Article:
Sharon Labchuk of Earth Action speaks as Leo Broderick of the Council of Canadians listens during a news conference on the steps of Province House. File Photo
The environmental group Earth Action is hoping to get the public to help report pesticide regulatory violations through a new campaign it calls Operation Pesticide Watch.
Earth Action’s coordinator Sharon Labchuk will hold a news conference Wednesday near the North River to launch the campaign that is also meant to organize coordinated lobby efforts.
The group also wants Environment Minister Janice Sherry to immediately release pesticide sales figures for 2009 to 2013 and implement a publicly accessible Pesticide Use Reporting system.
The province is required by law to compile annual pesticide sales data but is not compelled to make the information public.
For most years between 1993 and 2008, the reports were released to the public but after 2008 they stopped. Provincial legislation requires pesticide applicators to keep pesticide use records, including name of pesticide, application rate, crop, location of field, date and start time of application and wind speed.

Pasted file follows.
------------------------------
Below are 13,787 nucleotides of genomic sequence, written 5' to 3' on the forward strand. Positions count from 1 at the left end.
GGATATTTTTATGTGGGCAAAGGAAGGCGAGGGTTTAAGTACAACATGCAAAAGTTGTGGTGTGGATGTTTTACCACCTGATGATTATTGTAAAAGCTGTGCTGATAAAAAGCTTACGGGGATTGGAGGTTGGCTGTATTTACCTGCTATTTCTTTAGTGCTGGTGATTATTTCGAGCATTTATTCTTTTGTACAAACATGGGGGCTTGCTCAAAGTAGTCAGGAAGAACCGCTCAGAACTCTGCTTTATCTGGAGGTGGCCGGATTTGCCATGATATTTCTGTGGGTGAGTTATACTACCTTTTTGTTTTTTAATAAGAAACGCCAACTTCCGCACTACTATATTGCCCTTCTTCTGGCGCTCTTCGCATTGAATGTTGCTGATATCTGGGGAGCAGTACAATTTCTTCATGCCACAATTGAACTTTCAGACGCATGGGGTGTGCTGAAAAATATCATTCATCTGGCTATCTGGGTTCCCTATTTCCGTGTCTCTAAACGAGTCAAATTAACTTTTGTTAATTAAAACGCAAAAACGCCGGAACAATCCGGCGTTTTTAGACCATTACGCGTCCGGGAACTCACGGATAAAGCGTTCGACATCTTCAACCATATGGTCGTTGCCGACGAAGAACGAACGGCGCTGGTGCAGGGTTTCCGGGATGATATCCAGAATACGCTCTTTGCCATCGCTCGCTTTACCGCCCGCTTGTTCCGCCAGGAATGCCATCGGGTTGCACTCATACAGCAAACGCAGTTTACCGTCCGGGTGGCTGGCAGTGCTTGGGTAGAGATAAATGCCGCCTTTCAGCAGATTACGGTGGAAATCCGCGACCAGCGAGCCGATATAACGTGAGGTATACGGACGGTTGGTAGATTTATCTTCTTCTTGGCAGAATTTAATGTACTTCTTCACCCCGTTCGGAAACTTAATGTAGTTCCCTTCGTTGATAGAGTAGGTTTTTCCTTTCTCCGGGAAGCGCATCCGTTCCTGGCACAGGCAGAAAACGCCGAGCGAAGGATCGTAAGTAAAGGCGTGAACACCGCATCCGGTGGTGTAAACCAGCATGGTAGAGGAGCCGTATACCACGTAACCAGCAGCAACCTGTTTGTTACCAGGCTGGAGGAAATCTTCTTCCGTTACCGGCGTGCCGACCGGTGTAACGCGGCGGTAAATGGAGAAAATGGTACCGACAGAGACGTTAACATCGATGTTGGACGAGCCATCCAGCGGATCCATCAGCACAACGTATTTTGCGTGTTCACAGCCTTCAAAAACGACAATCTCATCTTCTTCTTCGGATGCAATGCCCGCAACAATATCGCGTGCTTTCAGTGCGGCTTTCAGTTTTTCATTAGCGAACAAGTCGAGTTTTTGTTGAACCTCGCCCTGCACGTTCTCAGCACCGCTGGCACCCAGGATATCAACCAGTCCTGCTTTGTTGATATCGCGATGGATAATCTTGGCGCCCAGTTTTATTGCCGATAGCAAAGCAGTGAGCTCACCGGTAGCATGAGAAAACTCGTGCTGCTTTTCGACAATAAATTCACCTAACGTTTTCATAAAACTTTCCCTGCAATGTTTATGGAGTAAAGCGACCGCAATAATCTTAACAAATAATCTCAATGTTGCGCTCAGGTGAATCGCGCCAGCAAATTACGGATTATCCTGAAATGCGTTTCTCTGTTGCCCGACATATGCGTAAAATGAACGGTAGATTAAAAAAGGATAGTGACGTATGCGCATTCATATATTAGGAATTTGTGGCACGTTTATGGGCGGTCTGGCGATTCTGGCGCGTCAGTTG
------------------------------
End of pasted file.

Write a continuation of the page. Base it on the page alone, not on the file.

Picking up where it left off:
“P.E.I. is the most intensively sprayed province in the country, yet government’s accountability to inform the public about what toxic chemicals are released in our communities is grossly inadequate,” said Earth Action co-ordinator Sharon Labchuk.
“The pesticide sales reports are at best a crude measure of overall sales and the accuracy of the data is highly suspect. The amount of individual pesticides sold is kept secret by government. P.E.I. needs a public Pesticide Use Reporting system that allows researchers to cross reference pesticide applications in communities with human health and environment effects, like groundwater contamination and bird and bee deaths.”
The science linking pesticide exposure to adverse human and wildlife health effects is well established, said Labchuk.
“Recording details about toxic pesticide use doesn’t prevent human health and environmental damage because once these poisons are released into the environment they’re uncontrollable. But until P.E.I. becomes an organic province the public has a right to know,” said Labchuk.
“Our tragic experience as one of the most intensely sprayed areas in Canada should be documented to help further the global movement to eliminate chemical pesticides.”